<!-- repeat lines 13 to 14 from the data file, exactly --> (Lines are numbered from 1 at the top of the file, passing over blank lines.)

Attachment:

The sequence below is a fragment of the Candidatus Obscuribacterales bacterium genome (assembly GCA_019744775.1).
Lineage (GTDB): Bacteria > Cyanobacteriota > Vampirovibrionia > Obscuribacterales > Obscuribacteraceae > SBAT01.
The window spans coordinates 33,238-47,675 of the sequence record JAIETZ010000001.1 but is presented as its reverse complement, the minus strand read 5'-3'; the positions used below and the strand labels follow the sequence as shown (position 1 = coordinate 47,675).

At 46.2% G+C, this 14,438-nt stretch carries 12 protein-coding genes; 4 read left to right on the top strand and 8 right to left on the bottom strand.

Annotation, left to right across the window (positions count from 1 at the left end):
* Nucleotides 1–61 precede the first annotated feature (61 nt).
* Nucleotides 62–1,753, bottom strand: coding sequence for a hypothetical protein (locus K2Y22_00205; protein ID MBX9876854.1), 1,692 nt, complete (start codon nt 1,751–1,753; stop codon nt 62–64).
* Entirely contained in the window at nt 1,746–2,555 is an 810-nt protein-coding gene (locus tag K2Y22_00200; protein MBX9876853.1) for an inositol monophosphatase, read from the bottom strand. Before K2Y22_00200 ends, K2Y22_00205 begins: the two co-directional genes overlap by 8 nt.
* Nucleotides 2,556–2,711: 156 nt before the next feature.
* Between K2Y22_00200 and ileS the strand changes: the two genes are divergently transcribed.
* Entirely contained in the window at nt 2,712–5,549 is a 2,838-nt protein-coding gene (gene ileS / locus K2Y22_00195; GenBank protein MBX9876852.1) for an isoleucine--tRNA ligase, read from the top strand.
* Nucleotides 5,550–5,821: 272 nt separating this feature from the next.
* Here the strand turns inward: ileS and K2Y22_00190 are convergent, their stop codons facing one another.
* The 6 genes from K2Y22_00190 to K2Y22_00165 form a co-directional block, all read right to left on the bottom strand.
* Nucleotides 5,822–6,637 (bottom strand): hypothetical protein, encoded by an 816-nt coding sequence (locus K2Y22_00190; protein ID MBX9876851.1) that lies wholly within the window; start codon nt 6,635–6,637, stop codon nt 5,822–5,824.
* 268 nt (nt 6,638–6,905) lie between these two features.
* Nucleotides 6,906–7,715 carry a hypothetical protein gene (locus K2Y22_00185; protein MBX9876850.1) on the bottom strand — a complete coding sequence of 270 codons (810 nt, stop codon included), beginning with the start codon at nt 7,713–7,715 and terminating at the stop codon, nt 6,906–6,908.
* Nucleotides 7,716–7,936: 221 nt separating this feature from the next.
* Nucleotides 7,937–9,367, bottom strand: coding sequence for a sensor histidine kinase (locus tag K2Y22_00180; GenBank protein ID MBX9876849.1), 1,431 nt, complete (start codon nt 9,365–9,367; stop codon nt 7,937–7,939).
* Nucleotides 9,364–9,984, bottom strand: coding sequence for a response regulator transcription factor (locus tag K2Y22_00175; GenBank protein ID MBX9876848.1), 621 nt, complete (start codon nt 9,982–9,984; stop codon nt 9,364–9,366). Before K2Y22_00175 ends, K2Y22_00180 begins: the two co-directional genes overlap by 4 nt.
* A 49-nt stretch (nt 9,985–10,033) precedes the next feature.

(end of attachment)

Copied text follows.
* Here the strand turns inward: ileS and K2Y22_00190 are convergent, their stop codons facing one another.
* The 6 genes from K2Y22_00190 to K2Y22_00165 form a co-directional block, all read right to left on the bottom strand.